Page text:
Philippine Supreme Court Jurisprudence


Philippine Supreme Court Jurisprudence > Year 1972 > September 1972 Decisions > G.R. No. L-35276 September 28, 1972 - IN RE: NATIVIDAD BANAAG ROY v. GIL S. FERNANDEZ, ET AL.:




PHILIPPINE SUPREME COURT DECISIONS

EN BANC

[G.R. No. L-35276. September 28, 1972.]

IN THE MATTER OF THE PETITION FOR THE HABEAS CORPUS OF LT. RUBEN ROY. NATIVIDAD BANAAG ROY, Petitioner, v. GIL S. FERNANDEZ, Commandant, Philippine Coast Guard, Cmdr. GEORGE TEMPLO, and HONORABLE MARIANO V. AGAOILI, as Judge of the Court of First Instance of Manila, Branch XXIX, Respondents.

Estelito L. Pornea for Petitioner.

Solicitor General Estelito P. Mendoza, Assistant Solicitor General Jaime M. Lantin, Solicitor Norberto P. Eduardo, Special Counsels Santiago O. Tomelden and Victor C. Corpuz for Respondents.


SYLLABUS


1. REMEDIAL LAW; SPECIAL CIVIL ACTIONS; PETITION FOR HABEAS CORPUS; DISMISSAL; PETITION RENDERED MOOT AND ACADEMIC WHERE DETAINEE HAS BEEN RELEASED. — Where petitioner’s husband, Lt. Ruben Roy, is no longer restrained of his liberty and upon his own request, has been restored to full duty status and re-assigned to the law enforcement command since July 20, 1972, this petition to review the decision of the trial court dated May 31, 1972 denying the petition for habeas corpus, has become moot and academic. Lt. Roy has been completely released from confinement and not merely granted provisional liberty on bail.

2. ID.; ID.; ID.; ID.; JURISPRUDENCE. — In the case of Matsura, Et. Al. v. Director of Prisons (L-1181, Feb. 28, 1947, 77 Phil. 1050, 1051) this Court ruled that the moment an accused is granted bail, the writ of habeas corpus will not be granted even if his detention poor to the filing of criminal charges against him was without any legal authority. And as early as the 1916 case of Tan Me Nio v. Insular Collector of Customs, (34 Phil. 944-947), a person who has been released on bail, is no longer deprived of his liberty and therefore is not entitled to the writ of habeas corpus.

3. ID.; ID.; ID.; ID.; REMEDY OF RELEASED PERSON WHO WAS UNLAWFULLY DETAINED. — The dismissal of the petition for habeas corpus is without prejudice to the right of the detained person to file the appropriate action or seek the corresponding remedy for his alleged unlawful confinement.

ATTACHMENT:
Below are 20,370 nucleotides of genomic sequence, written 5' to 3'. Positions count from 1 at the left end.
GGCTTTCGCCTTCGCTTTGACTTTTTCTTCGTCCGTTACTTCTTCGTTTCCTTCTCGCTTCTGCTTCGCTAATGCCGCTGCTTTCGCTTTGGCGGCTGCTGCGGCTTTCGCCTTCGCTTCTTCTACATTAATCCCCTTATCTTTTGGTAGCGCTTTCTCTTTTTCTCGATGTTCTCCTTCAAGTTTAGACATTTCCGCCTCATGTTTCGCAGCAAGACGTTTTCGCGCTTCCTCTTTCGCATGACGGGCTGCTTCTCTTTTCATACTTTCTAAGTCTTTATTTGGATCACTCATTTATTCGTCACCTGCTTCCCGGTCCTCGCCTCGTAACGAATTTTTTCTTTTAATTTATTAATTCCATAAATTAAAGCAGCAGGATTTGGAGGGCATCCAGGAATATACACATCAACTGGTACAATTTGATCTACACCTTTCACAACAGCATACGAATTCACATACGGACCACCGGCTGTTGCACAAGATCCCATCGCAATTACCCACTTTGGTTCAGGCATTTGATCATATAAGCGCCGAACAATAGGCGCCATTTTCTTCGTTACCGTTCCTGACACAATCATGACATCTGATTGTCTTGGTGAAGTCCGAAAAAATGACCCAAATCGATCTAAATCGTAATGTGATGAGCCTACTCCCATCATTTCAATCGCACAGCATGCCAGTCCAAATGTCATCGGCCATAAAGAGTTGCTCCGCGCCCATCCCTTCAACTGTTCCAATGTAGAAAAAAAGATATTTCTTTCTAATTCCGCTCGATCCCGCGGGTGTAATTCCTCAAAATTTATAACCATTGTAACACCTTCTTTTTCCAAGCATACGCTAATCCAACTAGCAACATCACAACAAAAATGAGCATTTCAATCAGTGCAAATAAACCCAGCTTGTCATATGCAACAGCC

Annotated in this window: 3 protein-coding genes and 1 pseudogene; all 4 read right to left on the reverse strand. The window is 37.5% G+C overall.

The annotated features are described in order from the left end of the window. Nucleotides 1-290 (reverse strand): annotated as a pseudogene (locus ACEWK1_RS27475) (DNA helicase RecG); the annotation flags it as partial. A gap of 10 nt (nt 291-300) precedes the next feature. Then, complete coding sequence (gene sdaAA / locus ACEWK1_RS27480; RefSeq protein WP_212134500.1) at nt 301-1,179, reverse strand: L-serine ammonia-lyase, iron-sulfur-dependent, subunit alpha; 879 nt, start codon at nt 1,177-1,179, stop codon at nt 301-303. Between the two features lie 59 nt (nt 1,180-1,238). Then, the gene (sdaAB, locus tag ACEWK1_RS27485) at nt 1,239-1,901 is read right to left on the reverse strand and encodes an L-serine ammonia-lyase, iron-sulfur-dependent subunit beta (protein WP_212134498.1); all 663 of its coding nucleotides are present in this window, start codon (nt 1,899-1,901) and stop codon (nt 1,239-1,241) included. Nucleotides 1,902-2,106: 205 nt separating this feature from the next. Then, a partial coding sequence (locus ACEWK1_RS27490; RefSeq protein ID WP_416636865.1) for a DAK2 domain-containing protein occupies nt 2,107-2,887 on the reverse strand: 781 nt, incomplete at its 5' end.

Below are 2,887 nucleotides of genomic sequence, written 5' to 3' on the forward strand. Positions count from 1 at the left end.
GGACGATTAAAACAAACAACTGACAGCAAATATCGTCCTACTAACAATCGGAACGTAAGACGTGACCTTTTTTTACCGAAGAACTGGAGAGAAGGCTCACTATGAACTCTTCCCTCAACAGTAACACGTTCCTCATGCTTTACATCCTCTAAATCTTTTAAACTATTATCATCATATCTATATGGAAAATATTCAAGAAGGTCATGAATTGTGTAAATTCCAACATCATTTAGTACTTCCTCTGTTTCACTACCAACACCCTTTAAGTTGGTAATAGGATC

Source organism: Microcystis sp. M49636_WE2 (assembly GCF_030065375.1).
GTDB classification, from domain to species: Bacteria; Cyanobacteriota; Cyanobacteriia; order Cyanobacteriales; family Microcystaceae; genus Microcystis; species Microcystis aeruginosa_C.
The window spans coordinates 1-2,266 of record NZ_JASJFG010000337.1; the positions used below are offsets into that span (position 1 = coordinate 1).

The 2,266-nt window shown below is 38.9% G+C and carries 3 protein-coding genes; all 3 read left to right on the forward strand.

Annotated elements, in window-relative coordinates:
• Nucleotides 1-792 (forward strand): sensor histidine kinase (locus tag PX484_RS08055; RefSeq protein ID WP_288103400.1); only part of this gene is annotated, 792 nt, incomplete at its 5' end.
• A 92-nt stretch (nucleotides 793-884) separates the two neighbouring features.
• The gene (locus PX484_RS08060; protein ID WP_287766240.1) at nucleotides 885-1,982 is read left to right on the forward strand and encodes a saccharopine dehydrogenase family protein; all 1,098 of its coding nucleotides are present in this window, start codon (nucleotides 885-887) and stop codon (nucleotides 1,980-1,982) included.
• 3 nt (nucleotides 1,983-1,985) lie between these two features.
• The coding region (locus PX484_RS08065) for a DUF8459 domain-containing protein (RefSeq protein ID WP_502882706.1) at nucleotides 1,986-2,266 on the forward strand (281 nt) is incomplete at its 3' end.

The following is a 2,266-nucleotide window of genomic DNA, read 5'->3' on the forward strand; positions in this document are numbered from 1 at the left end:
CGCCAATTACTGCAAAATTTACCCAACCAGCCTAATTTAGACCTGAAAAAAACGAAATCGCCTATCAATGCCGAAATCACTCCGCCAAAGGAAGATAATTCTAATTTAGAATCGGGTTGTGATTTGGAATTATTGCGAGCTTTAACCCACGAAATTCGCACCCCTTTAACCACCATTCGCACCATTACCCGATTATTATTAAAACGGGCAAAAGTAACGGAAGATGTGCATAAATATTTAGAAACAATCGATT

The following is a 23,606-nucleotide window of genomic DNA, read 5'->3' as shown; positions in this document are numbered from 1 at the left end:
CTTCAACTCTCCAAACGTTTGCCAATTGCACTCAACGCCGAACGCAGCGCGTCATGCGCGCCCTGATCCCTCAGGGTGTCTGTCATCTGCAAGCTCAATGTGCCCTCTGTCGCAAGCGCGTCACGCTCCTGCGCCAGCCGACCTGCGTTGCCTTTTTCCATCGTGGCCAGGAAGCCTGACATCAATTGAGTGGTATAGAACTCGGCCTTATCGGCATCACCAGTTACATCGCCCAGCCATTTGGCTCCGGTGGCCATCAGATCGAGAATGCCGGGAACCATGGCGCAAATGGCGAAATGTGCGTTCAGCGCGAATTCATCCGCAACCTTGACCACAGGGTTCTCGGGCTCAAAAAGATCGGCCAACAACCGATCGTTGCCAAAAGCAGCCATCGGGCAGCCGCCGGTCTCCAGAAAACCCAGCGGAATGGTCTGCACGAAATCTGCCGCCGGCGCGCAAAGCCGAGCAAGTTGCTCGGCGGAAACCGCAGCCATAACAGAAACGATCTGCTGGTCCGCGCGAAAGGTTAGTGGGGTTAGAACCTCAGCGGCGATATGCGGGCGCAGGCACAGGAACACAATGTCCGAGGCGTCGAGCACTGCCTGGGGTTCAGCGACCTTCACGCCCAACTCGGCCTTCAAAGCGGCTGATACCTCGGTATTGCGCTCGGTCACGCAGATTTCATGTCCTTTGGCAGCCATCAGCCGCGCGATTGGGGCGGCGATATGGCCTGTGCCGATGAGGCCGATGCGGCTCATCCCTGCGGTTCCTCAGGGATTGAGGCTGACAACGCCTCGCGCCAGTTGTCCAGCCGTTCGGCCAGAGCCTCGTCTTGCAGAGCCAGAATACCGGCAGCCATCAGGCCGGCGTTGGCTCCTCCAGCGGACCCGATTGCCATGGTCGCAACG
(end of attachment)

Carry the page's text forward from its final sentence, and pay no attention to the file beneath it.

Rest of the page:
R E S O L U T I O N


MAKASIAR, J.:


This is a petition for review filed by petitioner Natividad Banaag Roy of the decision of the trial court dated May 31, 1972 denying her petition for habeas corpus — for the release of her husband Lt. Ruben Roy of the Philippine Coast Guard from confinement.

As recounted by the trial court:jgc:chanrobles.com.ph

". . . petitioner alleges that at about 2:00 o’clock in the afternoon of April 17, 1972, her husband, Lt. Ruben Roy of the Philippine Coast Guard (PN), who was then at the office of HQ Service Support Command, Philippine Coast Guard, Sangley, Cavite City, was arrested, taken to Manila and detained at the Law Enforcement Command, Parola Compound located at Muelle de Industria, Manila, where he is still in confinement at the time of the filing of the petition, without any formal complaint for any specific offense having been filed against him; that Lt. Ruben Roy did not commit any offense for which he should be arrested or deprived of liberty without judicial warrant; that the unlawful arrest and detention was effected by Commander George Templo under order of Captain Gil Fernandez, both of the Philippine Coast Guard.

"On the other hand, the respondents, in their answer, While admitting the arrest on April 17, 1972 of Lt. Roy and his continued detention and confinement by respondent Templo, by virtue of an order issued by respondent Fernandez, they justified the legality of their actuation by alleging that Lt. Roy was arrested and detained for the purpose of holding him answerable to the protracted investigation regarding the pilferage of ammunition and firearms at Sangley, Cavite City; that his continued detention is a security measure by and pursuant to military law and accepted procedures; that such confinement is an accepted method of physical restraint in the military establishment despite the absence of a declaration of martial law; that instant petition is not the proper remedy available to the petitioner because administrative remedies have not been exhausted; and that petitioner’s husband, being a military personnel, is not entitled to the remedy of habeas corpus." (pp. 59-60, rec. of Sp. Proc. 86881, CFI, Manila)